Opposing batters are hitting .255 against Wheeler in at-bats ending with changeups, a considerable drop from the .333 mark they posted in 2013, according to brooksbaseball.net, a website that tabulates such data.
While opponents' batting average isn't the greatest measure -- there is a great deal of luck involved when it comes to whether a batted ball drops in or not -- the peripheral numbers also indicate progress. Wheeler's changeup induces one-quarter fewer line drives this year compared to last, and twice as many ground balls. Nearly half of all balls in play on Wheeler's changeups are hit on the ground.
That's what Wheeler wants -- weak contact.
Take one at-bat in his June 3 gem against the Cubs -- 6 2/3 shutout innings -- as an example. Wheeler fed Chris Coghlan fastballs away in the second inning, but he found himself behind 2-1. He slowed it down with a changeup that dashed down and away from the left-handed-hitting Coghlan, who popped it up to third.
"You could tell he's developed more as a pitcher, from a guy that threw 95-97 [mph]. I don't think he relies on his fastball as much as he used to," Coghlan said over the weekend. "Any pitcher that's on and throwing four pitches for strikes, it doesn't matter who you are, it's going to be a tough night. ... As a hitter and as a lineup, if you can start to eliminate pitches [that aren't working for a pitcher], it just gives you a better opportunity to hunt."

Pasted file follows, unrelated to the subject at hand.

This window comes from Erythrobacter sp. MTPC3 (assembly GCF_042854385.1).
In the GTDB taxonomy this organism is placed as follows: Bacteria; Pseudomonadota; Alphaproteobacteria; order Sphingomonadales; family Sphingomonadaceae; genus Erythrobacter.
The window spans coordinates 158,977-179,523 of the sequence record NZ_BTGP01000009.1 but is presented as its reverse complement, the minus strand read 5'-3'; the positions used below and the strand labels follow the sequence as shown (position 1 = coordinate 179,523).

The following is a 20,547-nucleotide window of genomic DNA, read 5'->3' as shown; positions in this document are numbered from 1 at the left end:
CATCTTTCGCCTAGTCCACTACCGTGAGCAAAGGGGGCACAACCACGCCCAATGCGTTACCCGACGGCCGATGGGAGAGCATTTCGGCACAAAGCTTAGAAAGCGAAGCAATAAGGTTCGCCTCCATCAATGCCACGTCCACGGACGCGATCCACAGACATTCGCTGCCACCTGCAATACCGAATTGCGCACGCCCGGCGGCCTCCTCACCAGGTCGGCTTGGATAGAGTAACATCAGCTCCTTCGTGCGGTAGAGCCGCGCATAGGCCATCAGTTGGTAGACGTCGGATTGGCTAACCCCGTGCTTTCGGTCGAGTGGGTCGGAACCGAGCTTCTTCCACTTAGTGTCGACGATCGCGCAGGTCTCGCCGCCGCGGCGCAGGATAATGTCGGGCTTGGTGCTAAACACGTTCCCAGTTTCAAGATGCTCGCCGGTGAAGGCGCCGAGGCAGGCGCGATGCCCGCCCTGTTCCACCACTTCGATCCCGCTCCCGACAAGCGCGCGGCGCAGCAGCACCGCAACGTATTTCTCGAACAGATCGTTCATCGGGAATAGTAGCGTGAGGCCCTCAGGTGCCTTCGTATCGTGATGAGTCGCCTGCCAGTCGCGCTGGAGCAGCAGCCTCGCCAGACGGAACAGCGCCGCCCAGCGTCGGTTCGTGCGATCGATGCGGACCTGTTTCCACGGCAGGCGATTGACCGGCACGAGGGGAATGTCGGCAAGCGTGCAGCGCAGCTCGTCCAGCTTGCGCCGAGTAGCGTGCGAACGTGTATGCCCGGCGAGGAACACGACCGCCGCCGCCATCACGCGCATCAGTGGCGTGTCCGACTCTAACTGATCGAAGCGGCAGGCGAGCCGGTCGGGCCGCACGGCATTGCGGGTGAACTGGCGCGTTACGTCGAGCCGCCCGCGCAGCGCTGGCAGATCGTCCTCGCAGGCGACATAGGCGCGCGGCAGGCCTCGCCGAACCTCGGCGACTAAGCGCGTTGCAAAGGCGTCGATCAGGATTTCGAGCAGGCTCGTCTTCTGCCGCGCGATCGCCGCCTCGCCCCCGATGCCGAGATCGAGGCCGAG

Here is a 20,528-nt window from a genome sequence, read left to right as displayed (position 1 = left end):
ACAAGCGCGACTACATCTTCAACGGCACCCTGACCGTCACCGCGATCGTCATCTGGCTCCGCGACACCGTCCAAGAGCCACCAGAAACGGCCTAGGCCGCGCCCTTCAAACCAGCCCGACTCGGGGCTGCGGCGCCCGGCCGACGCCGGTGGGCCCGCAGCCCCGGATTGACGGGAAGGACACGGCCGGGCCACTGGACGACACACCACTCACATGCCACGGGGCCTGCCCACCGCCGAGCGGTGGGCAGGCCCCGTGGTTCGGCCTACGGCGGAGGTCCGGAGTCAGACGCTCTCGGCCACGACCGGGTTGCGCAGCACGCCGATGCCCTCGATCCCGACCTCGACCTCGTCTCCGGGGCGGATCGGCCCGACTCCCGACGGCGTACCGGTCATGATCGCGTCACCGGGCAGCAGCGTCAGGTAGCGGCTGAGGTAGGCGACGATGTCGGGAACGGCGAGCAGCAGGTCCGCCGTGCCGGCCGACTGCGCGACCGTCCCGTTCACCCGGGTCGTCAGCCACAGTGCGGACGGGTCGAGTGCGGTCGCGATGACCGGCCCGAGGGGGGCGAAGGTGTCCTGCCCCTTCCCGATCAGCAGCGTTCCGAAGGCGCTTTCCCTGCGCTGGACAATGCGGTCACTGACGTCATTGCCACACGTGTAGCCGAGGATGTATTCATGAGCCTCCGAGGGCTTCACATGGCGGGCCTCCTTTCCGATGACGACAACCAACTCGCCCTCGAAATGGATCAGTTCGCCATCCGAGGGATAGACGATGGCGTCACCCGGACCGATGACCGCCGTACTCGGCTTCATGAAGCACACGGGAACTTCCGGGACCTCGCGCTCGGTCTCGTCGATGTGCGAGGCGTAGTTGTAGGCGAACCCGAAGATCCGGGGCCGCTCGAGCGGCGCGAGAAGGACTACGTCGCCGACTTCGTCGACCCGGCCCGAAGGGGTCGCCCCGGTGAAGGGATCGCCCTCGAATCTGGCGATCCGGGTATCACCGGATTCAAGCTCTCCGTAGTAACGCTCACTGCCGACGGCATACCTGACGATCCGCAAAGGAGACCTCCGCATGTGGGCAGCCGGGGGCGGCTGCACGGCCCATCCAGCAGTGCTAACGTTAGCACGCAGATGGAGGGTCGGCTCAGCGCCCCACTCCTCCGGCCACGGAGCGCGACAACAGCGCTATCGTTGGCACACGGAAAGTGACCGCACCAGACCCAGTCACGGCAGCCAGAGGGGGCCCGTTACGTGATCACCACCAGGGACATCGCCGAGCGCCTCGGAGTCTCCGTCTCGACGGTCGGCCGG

The opposite is also true. That Wheeler has turned his changeup into a solid fourth pitch gives opposing hitters something else to think about.
"It gives me another tool to throw at them," Wheeler said.
Domonic Brown, for one, might not have expected it in an Aug. 10 at-bat against Wheeler. Brown was in a 1-1 count when, on back-to-back pitches, Wheeler first threw a 90-mph changeup on the outer half of the plate to set up a 97-mph fastball in on Brown's hands. The left-handed batter swung and missed at both.
"This guy is throwing 97 mph, you better speed your bat up to get to it," manager Terry Collins said. "And so if he's willing to use his changeup, you're going to get swings and misses or you're going to get little ground balls. It's a good pitch for him. It's getting better for him because he's throwing it more."
Any one of Wheeler's pitches plays off the others. His changeup might not be as useful if his fastball didn't reach the high 90s, and the fastball might not be as potent if he couldn't keep hitters off-balance with a curve.
But as Wheeler continues taking these steps forward, both with his changeup and as a pitcher generally, the foundation he's laid in recent months will only benefit him, through the end of this season and into future ones.
"Basically he's found a solid delivery and repeatable delivery, and that way he can get his arm into the same place on each and every pitch, and so he can throw any pitch he wants in any count," Warthen said. "Very seldom does a four-pitch pitcher have all four pitches working on a particular day. On those days, you're supposed to throw a shutout.
"The sky is the limit for Zack. An explosive fastball -- all four of his pitches are well above Major League average. If he gets them close to the plate, then he becomes a dominant pitcher."